Start figuring how you might work less. This may or may not mean changing jobs. If your job right now consumes the lion’s share of your time and energy, you will either need to start looking elsewhere or talk to your boss about recalibrating your work. Or it might mean starting your own venture—one where you have more control over when and how much you work.
“This isn’t about shutting off your ambition,” says Cook. “Rather, it’s about asking yourself, What am I ambitious for? Would I rather have more memories or more stuff? Make sure you are not allowing yourself to be steered by what society thinks is right.”
Make a ten-year plan that puts your kids and family at the center. If you have young children, plan to spend the next ten years, give or take, prioritizing your family over work. This means combining your vision with your values to brainstorm a better life for yourself. This doesn’t mean that you don’t work for ten years; it simply means that during this time you won’t take on big endeavors or projects that will compromise the most important things in your life, like your family.
“Give your all to the parts of your job or your business that come most easily to you,” says Cook. “By focusing on those aspects of your work that you do well, and saving more ambitious pursuits for later on when you have fewer commitments at home, you can help protect your time so you can be there for your family.”
Live simply and keep your needs low during this time. This might mean downsizing to a less expensive home, driving an older (paid off) car, dining out less, or forgoing vacations. Find ways to live within your means and avoid going into debt, as this also enables you to work less right now. Brainstorm what you don’t need in your life to be happy—keeping in mind that you need a lot less than you ever dreamed. (NOTE: See “Nine Fine Benefits of Living a Simpler Life” tipsheet below.)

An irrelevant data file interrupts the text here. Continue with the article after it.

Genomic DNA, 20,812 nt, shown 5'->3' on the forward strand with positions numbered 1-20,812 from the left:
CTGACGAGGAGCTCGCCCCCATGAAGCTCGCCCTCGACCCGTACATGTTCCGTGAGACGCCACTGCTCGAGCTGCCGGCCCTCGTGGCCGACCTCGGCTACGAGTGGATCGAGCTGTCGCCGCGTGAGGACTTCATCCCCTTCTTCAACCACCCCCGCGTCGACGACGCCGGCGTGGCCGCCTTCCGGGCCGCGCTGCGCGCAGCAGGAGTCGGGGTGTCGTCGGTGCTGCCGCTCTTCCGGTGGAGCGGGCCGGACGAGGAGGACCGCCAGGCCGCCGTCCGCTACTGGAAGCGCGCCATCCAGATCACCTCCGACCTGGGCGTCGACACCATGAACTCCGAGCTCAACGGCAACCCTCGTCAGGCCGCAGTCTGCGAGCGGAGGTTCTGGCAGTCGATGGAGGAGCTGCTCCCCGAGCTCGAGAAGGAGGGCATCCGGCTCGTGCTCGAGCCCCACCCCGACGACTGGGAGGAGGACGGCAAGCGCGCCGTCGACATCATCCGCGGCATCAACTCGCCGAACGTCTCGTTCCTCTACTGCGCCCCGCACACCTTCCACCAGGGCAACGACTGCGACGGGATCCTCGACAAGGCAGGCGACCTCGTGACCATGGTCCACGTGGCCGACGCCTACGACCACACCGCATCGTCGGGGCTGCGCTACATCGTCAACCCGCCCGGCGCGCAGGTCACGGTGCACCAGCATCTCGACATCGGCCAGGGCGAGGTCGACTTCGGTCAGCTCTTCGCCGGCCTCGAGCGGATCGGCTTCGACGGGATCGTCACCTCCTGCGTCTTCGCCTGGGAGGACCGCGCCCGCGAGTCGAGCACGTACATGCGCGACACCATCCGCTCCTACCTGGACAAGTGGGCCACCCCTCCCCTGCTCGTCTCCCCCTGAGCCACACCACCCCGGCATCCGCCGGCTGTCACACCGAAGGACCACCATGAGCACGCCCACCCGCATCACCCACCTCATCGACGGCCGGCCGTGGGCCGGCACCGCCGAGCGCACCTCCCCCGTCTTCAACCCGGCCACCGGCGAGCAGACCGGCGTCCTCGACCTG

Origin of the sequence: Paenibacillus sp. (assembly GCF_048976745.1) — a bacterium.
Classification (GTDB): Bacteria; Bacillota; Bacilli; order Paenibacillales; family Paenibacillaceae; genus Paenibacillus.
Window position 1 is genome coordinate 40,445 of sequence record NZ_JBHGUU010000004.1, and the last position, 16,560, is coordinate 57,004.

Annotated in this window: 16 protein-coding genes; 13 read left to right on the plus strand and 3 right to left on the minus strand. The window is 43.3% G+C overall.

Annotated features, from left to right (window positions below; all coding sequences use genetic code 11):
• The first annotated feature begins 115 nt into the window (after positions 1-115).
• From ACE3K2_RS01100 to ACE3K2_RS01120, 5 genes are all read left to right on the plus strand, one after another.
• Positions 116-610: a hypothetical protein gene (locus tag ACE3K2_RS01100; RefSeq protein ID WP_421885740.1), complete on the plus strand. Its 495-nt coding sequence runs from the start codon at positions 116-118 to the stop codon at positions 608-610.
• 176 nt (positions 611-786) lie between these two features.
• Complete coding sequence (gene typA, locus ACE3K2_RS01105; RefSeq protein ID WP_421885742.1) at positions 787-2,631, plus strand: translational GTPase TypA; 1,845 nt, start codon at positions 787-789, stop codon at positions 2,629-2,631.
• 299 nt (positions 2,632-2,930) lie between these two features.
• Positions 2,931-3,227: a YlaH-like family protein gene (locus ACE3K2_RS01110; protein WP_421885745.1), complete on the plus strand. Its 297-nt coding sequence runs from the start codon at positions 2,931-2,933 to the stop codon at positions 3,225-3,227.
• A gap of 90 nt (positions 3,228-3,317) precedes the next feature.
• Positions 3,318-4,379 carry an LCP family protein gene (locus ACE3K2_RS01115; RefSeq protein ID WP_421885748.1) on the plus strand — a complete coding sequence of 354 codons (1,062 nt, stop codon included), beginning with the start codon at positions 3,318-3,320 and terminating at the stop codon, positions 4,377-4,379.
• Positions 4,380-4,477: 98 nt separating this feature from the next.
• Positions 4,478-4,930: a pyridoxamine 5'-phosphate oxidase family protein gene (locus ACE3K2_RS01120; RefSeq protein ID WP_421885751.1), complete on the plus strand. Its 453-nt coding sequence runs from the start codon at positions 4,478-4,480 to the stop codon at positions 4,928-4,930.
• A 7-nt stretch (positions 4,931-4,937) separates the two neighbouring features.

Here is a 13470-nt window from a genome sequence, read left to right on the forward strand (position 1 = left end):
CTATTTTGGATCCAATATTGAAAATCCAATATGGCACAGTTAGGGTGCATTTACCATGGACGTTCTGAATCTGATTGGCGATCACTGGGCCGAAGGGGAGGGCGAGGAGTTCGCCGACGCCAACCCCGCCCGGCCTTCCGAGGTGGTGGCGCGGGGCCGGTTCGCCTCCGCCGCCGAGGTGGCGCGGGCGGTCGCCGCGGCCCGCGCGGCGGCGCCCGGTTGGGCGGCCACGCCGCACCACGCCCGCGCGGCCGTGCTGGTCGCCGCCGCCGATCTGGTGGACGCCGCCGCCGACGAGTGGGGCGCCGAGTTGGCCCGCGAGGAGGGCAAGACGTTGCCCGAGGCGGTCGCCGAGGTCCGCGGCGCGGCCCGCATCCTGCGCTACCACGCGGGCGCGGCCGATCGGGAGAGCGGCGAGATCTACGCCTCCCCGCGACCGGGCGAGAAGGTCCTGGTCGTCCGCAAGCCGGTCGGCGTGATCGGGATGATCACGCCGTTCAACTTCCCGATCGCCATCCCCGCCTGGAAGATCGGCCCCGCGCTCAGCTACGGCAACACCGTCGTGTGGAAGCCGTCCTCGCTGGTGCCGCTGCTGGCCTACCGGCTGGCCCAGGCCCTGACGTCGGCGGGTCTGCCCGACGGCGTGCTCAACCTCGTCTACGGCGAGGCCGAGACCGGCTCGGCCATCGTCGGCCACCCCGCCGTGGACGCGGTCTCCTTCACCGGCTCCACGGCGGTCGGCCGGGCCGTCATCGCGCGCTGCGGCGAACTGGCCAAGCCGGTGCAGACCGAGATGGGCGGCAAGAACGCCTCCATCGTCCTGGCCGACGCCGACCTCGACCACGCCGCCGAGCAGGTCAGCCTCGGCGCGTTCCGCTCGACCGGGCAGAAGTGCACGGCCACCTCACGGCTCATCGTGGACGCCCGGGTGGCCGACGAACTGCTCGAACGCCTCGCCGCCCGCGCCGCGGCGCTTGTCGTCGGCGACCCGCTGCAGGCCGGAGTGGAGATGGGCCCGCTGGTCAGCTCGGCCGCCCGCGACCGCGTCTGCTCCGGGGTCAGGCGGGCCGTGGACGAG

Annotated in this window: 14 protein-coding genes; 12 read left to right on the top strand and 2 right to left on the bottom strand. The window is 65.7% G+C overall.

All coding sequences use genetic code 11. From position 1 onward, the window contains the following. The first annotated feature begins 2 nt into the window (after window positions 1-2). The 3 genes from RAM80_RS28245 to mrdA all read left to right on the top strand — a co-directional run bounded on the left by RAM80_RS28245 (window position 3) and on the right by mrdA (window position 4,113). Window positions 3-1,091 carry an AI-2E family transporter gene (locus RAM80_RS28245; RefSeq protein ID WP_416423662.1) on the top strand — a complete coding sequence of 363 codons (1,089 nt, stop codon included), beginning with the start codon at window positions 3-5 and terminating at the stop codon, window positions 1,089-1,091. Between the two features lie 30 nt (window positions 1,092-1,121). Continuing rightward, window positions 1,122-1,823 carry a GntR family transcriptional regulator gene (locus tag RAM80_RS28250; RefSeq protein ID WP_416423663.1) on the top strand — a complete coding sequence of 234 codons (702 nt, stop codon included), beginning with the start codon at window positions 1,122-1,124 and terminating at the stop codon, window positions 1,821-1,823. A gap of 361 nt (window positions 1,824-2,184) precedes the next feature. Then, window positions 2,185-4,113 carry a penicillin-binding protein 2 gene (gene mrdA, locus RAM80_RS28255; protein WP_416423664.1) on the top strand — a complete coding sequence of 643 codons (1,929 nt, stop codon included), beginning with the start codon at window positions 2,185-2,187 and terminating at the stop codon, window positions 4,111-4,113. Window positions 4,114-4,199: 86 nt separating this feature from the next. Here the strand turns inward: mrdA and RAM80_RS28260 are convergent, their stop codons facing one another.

simply gives you many more options,” says Cook. “The more complicated your
lifestyle, the less likely you are to have the option of being there for your
Be vigilant for “business-building creep.” If part of your ten-year plan involves building up your own business, be sure to do it right, advises Cook. Consider how you can keep things small and manageable for now. You might have the best of intentions, but a growing business may demand that you make sacrifices…and if you’re not careful, you’ll find that these sacrifices may be costly for your kids.
“I know that the more I do with business, the more I think about it,” reflects Cook. “The more I think about it, the more I won’t be present. And I don’t even want to chance this. If I say that my family is most important to me, my actions need to reflect this.”
Remember, says Cook, you’re not giving up your ambition. You’re simply delaying it until later for something of greater value today.
“The ‘family now, work later’ sequence is better for many people than traditional retirement,” he adds. “Most people really thrive on work, at least meaningful work. It provides structure and a sense of purpose. And when the kids are grown and out of the house, you’re going to need something to do. Maybe that is the time to start building something big.”